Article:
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Montana’s largest cultural export: Inane Campaign Ads


Montana is a land of breathtaking natural diversity – grassy plains and snow-capped mountains, Yellowstone and Glacier National Parks, crystal clear streams teeming with glittering trout, and one of America’s largest superfund areas – but perhaps the most abundant resource is self-awareness. I have never lived in a place where so many people’s shirts said what condition we were in. Montans live in a kind of paradox that they consider their own home to be exotic. It is nicknamed Treasure State and is more commonly referred to as Last Best Place or Big Sky Country. Both epithets are constructed negatively: “Big Sky” refers to the general absence of tall buildings and “Last Best Place” implies a fallen world beyond its limits. This attitude is tempting to dismiss as provincial, but it seems to be the most popular among the many coastal migrants who experience Montana as a respite from the life they left behind. For locals and transplant recipients, Montana is the only place that isn’t everywhere else.

This dubious belief becomes strongest during campaign season, when politicians across the state pounce on each other to show how intense they are in Montana. Kathleen Williams, the Democratic nominee for our only seat in the US House of Representatives, recently triple that point when she ran a campaign ad asking her to fish, express her admiration for Ronald Reagan, and fire a shotgun within the first 12 seconds.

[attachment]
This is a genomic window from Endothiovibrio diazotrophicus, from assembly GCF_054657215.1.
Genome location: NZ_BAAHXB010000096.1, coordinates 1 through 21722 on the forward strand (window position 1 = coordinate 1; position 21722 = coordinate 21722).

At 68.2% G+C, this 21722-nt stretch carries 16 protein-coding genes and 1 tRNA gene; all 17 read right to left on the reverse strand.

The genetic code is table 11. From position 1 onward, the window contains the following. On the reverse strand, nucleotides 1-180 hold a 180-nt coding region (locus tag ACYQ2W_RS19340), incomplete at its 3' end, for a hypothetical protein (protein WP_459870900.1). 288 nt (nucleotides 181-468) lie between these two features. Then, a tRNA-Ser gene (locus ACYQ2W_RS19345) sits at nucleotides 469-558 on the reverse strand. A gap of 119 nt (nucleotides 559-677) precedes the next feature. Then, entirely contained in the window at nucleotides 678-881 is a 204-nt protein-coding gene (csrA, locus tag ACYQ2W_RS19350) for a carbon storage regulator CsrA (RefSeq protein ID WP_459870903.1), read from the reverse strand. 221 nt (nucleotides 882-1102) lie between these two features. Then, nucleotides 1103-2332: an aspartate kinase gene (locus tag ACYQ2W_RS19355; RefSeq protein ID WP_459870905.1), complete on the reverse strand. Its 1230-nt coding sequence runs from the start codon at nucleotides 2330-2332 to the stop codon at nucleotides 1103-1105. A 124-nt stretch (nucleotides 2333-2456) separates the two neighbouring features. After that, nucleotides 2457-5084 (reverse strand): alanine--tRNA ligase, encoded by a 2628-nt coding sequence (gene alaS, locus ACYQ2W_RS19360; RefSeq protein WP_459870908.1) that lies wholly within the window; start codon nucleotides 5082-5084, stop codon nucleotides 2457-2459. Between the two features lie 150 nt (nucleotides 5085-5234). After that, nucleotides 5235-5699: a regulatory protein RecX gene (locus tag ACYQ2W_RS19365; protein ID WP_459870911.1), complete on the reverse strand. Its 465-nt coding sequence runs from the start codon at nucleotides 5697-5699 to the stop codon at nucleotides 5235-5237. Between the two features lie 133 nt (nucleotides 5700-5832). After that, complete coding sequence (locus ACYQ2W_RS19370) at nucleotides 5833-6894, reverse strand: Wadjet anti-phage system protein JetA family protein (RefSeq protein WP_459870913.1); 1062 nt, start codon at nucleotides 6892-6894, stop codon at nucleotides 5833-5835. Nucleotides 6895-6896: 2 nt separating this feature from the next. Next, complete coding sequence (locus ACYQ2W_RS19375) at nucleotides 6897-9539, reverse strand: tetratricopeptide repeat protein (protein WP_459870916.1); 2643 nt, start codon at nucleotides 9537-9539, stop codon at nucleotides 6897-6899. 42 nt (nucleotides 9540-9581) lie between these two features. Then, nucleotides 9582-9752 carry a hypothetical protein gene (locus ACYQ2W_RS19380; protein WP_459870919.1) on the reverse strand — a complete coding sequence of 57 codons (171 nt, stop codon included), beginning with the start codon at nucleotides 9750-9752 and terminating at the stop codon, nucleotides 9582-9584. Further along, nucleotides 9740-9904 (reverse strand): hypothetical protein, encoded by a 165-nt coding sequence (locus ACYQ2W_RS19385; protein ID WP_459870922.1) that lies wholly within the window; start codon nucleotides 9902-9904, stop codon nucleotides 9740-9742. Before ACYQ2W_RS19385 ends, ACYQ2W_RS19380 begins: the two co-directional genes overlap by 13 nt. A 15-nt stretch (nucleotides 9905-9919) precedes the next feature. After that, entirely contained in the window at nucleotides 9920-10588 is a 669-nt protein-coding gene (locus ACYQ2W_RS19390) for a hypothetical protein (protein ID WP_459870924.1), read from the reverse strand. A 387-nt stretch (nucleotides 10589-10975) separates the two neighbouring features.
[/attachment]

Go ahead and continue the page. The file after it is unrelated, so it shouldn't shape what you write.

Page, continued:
“The Washington Playbook says I shouldn’t tell you I voted for Reagan if I run for Democrat,” she says, wading through a stream. Before the viewer can process this claim, the camera cuts to a take in which it loads a 20 lane in front of a barn. The same playbook, she says, insists “I can’t be a proud gun owner and support background checks on gun sales.” After a short clip in which she shoots a clay pigeon, we find ourselves in an office where she literally rolls up her sleeves to deliver the line: “They say I talk too much about working with people of all political stripes in Helena to lower taxes. ”“ One can imagine that this criticism will drive her insane, a trapped woman who is forced to withdraw from an angry mob who accuses her of being bipartisan and low taxes, but Williams calms us down. “I don’t care what Washington thinks,” she says, “in Montana we do things our way.” She’s now holding a beer in a bar. “I bet you think I shouldn’t have a beer in my ad either.” With a beer in front of the camera, Williams appears with political outsiders like Hillary Clinton, Barack Obama, Elizabeth Warren and Chuck Schumer.

From one perspective, it’s strange that a Democratic candidate for Congress should base her campaign around the message that she loves Reagan and hates Washington. At the same time, it’s absolutely boring and familiar – standard fare if you live in Mountain West or, increasingly, anywhere else with more cattle than people. Montana is kind of a champagne region for intensely popular political advertising, as it has perfected a meaningful-over-substance approach that has permeated the nation.